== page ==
Israeli Prime Minister Benajamin Netanyahu's concerns are understandable if only because he never trusted the president to back him at the negotiating table with the Palestinians. The president had publicly pressed the prime minister to maintain the freeze on settlement expansion in the West Bank and restart the negotiations with the Palestinian Liberation Organization. This effort ultimately failed and the likelihood that they will begin anew is all but dead now that the Israelis have potentially lost one of its more faithful and trustworthy allies in Mubarak.

Mubarak no doubt was a reliable American ally. He faithfully detained and tortured Islamic terrorists when we wanted him to and he upheld the peace treaty with Israel that was signed by his predecessor. This peace treaty, however, was made by the heads of state and was not made by a government that was responsive to the Egyptian people as a whole. The Israelis have very reason to fear that a democratically-elected Egyptian administration would favor Israel's negotiating tactics less while expressing its solidarity with the Palestinian people. While the anti-Israeli Muslim Brotherhood would gain a stronger voice within a new Egyptian administration, the Egyptians would not compromise its alliance with the Americans and the billions of dollar in aid it receives, by reneging on the peace treaty it signed with the Israelis.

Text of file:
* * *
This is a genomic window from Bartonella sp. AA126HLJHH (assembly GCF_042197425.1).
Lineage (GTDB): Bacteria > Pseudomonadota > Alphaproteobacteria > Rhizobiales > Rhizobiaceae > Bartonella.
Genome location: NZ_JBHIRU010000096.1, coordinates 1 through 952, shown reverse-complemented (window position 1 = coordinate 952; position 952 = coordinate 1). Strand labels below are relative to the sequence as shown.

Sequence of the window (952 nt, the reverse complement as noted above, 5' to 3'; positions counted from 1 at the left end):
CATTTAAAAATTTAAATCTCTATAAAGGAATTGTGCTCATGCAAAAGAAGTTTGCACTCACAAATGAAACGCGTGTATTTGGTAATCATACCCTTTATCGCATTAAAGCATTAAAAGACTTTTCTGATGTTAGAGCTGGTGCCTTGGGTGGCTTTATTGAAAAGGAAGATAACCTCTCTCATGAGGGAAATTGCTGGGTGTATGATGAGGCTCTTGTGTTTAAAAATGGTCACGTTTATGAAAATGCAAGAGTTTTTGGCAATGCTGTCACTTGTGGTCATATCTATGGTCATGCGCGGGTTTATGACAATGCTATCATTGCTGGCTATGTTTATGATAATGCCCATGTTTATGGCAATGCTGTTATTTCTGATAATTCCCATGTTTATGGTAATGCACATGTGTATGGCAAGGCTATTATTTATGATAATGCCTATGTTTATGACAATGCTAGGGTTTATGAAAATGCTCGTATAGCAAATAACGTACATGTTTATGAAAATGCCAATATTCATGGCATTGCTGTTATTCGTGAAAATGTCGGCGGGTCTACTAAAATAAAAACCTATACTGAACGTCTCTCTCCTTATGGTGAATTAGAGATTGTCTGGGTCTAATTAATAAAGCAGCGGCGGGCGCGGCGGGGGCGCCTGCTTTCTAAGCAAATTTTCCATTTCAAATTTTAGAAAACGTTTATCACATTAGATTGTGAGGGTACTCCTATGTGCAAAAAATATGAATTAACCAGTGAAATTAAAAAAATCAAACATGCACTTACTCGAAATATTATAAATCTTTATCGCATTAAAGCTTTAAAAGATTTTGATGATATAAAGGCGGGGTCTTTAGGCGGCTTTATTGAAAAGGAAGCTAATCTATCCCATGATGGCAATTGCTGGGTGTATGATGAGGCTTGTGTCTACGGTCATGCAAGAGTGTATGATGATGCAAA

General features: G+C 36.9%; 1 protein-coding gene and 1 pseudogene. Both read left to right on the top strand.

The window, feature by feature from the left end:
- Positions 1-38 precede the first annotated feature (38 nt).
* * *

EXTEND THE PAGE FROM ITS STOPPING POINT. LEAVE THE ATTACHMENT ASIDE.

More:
Our influence in shaping the political response in Egypt, in any event, was severely limited. The writing on the wall as soon as we saw the armed forces' reaction to the the thousands of Egyptian protesters gather at Tahrir Square. We saw troops letting the protesters stand on their tanks. We saw troops setting up barricades and ultimately protect the anti-Mubarak protesters after the Egyptian president's supporters turned violent. We did not see the Egyptian military personnel fire upon the protesters and we did not see them, in any way, enforce the curfew Mubarak imposed 18 days ago.

President Obama had no choice but to distance himself, however, gradually and carefully, from our long-term ally, lest the protesters and eventual winners turn their wrath against the United States and back a militantly anti-American regime in the upcoming elections. By distancing himself from the autocrat, President Obama provided the secular, and pro-American middle, an opportunity to gain the street credit it ultimately will need in those upcoming elections.